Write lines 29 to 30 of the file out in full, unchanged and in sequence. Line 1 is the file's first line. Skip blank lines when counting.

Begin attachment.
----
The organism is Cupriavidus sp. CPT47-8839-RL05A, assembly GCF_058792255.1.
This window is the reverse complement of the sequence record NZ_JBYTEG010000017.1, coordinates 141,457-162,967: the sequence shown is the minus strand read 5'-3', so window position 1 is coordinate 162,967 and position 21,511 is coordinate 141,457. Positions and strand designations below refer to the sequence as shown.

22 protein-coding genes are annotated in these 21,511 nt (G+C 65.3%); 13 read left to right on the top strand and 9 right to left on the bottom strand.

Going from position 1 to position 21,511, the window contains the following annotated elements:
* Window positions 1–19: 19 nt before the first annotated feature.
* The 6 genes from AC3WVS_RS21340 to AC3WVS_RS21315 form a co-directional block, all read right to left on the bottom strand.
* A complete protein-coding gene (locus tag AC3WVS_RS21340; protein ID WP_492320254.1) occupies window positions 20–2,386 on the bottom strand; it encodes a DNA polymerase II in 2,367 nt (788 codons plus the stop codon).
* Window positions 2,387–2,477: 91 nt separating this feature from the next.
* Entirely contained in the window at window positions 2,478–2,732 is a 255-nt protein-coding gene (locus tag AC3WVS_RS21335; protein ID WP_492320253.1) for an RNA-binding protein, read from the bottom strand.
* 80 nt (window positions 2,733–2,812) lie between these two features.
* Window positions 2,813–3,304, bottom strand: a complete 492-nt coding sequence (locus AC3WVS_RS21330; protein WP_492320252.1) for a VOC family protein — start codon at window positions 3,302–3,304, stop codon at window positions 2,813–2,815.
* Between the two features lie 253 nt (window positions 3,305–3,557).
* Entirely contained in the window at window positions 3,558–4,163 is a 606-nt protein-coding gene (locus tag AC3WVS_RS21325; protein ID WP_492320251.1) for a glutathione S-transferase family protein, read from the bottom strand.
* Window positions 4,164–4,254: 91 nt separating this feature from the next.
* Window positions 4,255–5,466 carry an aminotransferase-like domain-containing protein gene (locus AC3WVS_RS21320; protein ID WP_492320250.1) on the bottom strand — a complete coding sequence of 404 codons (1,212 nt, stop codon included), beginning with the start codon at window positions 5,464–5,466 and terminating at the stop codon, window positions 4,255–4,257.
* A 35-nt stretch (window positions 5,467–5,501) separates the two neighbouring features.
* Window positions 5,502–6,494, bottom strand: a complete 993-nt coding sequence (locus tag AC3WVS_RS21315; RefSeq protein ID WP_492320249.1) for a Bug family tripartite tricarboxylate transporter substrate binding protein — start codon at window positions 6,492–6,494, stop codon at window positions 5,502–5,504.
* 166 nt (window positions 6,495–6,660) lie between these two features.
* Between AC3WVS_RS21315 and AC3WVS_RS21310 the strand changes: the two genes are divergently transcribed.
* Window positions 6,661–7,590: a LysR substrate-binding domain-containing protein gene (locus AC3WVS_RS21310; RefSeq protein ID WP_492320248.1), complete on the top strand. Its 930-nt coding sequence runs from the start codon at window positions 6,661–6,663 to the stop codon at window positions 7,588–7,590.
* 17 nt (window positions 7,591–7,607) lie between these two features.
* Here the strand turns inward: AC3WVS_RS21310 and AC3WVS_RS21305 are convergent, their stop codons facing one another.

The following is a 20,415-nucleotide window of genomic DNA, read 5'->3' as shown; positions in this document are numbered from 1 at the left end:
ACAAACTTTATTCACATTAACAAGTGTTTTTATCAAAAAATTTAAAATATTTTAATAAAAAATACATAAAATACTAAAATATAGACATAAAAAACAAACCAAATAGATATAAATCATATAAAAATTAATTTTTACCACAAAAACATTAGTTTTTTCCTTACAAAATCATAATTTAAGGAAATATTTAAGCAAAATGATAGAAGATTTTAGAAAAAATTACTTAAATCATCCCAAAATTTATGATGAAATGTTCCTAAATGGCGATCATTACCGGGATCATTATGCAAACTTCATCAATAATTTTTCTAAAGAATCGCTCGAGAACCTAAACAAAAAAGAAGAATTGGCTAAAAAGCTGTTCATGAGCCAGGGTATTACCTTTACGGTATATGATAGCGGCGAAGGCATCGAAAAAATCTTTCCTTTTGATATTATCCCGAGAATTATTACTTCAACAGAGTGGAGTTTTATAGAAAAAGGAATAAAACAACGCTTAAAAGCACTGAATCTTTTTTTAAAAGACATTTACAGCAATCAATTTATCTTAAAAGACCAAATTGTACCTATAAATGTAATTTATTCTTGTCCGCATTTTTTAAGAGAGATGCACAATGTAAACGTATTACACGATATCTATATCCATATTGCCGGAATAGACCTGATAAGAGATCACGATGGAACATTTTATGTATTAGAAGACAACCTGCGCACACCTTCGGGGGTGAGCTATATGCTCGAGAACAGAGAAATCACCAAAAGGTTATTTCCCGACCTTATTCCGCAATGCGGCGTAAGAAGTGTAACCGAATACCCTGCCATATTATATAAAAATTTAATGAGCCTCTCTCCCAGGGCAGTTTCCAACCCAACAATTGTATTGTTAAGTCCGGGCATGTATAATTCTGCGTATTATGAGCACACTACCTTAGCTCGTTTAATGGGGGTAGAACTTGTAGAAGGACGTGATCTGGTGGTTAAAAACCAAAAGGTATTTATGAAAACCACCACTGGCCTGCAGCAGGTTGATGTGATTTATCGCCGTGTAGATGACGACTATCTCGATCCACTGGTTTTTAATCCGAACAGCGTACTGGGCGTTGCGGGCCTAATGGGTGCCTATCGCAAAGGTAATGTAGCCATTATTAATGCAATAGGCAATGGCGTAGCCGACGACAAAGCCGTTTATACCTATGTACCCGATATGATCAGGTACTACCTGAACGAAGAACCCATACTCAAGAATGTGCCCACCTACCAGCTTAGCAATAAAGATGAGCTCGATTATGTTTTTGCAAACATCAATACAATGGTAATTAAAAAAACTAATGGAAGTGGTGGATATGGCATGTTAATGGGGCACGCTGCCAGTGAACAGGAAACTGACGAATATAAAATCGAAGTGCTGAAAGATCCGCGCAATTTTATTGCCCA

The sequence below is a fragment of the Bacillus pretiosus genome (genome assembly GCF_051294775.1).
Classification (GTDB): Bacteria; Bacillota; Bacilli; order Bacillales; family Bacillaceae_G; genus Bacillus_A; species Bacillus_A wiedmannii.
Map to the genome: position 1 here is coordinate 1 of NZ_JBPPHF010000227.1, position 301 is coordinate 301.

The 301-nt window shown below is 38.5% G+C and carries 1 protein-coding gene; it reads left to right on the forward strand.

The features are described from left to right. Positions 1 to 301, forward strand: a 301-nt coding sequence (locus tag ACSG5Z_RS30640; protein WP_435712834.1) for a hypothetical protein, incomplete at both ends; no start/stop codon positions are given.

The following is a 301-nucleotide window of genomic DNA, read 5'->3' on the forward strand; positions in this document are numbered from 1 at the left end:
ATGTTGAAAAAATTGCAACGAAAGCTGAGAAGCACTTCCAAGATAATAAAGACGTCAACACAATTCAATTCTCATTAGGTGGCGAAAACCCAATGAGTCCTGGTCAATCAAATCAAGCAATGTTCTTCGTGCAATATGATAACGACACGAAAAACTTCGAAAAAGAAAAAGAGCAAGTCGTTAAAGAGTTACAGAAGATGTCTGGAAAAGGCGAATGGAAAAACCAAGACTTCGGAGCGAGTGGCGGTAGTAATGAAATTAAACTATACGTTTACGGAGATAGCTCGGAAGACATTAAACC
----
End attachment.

The features are described from left to right. Positions 1 to 301, forward strand: a 301-nt coding sequence (locus tag ACSG5Z_RS30640; protein WP_435712834.1) for a hypothetical protein, incomplete at both ends; no start/stop codon positions are given.

The following is a 301-nucleotide window of genomic DNA, read 5'->3' on the forward strand; positions in this document are numbered from 1 at the left end: